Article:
Home appraisals evaluate a home’s competitive position in the real estate market. An appraiser’s opinion of value represents the culmination of a market analysis that compares one home against at least three other similar homes. Appraisers consider a home’s overall wear and tear to evaluate its effective age. As such, an old roof could negatively influence a home’s effective age, but a new roof could simply signify normal maintenance and not significantly affect a home’s appraised value.
Competitive Real Estate Market
Appraisers do not scrutinize a home for defects in the same way a home inspector does. However, if they notice maintenance issues such as a roof that needs replacing, they will weigh that as an economic factor when comparing it with other homes. An old roof puts a home at a competitive disadvantage in its real estate market. Since buyers can view a roof when they drive by a house, they may rule the house out without ever viewing its interior. Appraisers account for this type of choice by adding and subtracting value for a home’s overall condition.
Replacing a roof falls into the realm of preventative maintenance. Once the roof fails to protect a home from water damage, repair costs can mount to include interior damage. According to Mack Strickland, an appraiser in Chester, Virginia, a home that demonstrates a lack of preventative maintenance can lose 10 percent of its value. On a $200,000 home, the deferred maintenance adds up quickly to $20,000. A worn roof alone may not cause an appraiser to devalue a home, but if he notices a number of maintenance issues, they will add to the home’s overall effective age.
A home’s effective age expresses numerically the number of years an appraiser expects a home to survive, or its economic life. For example, a 75-year-old home could have an effective age of 30 years if its owner has maintained the home and upgraded it so it compares well with a new home. Upgrades, such as a new kitchen, walk-in closets and a master bathroom help the older home compete with newer homes. In contrast, a 45-year-old home that has not received proper maintenance may show an effective age of 60 years. Appraisers use the effective age to calculate a home’s depreciating value. Preventative maintenance slows the rate of depreciation.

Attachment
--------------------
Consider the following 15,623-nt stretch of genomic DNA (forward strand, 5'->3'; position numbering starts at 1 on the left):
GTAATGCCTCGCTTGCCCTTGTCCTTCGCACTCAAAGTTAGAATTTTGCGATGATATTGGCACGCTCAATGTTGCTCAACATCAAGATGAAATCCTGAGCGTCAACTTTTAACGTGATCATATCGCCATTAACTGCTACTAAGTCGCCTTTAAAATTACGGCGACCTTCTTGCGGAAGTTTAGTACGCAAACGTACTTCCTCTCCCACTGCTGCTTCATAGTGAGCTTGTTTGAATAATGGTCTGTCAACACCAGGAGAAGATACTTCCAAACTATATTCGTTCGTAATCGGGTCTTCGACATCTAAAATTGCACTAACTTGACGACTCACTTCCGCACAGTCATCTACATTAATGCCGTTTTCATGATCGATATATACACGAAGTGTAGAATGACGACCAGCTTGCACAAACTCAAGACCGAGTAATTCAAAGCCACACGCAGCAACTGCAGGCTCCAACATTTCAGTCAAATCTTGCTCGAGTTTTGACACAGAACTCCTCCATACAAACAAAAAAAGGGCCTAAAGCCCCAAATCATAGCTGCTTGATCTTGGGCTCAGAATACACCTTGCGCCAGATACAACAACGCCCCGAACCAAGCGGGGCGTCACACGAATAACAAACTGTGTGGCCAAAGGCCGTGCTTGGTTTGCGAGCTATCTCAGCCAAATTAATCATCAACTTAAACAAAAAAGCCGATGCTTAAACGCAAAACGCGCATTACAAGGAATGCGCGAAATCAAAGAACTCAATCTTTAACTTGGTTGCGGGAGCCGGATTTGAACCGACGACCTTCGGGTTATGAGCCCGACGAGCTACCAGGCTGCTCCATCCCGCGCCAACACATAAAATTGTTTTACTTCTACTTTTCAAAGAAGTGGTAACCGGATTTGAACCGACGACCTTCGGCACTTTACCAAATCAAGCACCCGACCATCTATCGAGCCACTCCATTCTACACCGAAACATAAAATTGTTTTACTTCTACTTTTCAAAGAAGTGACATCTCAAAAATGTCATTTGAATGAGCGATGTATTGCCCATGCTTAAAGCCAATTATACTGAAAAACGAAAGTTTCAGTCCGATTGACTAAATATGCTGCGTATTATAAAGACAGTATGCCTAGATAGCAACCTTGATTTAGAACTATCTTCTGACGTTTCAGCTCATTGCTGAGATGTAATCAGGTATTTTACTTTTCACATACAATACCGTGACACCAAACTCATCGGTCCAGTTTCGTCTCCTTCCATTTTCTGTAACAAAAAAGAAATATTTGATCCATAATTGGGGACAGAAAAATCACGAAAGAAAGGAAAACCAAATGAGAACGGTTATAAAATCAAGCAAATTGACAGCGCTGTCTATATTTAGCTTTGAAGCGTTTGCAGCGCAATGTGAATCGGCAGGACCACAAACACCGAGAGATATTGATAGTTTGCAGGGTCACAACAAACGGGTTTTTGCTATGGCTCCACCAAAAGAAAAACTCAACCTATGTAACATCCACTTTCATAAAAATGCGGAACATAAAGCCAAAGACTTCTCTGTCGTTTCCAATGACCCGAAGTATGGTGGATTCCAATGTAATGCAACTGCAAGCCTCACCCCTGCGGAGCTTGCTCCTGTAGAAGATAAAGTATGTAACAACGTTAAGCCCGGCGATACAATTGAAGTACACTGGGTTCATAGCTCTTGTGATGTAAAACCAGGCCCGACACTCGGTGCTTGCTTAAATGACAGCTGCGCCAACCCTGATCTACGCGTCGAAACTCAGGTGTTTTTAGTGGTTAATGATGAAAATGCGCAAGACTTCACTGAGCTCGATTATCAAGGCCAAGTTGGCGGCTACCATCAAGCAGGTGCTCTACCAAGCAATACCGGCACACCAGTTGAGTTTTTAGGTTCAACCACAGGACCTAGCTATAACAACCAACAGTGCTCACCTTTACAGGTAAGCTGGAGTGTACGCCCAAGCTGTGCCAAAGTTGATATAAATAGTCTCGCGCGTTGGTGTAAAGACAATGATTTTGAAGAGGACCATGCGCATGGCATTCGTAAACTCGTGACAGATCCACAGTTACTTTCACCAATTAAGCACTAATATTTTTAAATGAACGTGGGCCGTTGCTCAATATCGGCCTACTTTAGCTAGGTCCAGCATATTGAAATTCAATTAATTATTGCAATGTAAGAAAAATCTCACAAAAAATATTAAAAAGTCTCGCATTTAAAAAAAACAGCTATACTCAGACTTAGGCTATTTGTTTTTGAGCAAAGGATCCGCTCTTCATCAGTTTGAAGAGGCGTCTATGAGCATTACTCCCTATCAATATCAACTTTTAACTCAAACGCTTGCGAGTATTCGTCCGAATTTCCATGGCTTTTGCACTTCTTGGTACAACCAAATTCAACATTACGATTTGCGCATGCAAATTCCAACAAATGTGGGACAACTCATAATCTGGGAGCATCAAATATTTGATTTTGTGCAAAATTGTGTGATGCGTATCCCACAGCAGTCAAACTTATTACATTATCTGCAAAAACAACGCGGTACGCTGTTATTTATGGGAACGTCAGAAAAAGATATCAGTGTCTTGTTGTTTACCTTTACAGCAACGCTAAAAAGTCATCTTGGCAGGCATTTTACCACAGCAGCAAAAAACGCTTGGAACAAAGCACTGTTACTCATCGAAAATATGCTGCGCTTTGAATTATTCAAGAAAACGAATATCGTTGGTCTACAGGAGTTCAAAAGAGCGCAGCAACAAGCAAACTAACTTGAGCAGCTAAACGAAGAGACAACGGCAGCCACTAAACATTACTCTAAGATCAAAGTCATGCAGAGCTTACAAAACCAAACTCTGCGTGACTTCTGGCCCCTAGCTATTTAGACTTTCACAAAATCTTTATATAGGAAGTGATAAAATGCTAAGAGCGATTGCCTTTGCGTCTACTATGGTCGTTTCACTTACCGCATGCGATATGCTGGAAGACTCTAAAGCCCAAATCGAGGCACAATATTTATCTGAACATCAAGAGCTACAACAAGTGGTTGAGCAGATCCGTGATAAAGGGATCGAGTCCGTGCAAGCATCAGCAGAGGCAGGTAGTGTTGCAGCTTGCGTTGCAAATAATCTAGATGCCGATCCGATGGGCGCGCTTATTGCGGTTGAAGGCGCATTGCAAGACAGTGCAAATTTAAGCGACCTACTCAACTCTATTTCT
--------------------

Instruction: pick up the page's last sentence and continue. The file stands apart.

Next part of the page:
In general, don’t replace your roof to increase your home’s value. According to LendingTree, you should expect to spend up to 3 percent of your home’s value each year on routine maintenance. If your home is older, that number could go up as you replace some of the major items, such as a roof. LendingTree recommends regular roof inspections to check for loose shingles, suggesting repairs before water can seep into your home. Asphalt shingles have a lifespan of 12 to 25 years.
- roof image by Eldin Muratovic from Fotolia.com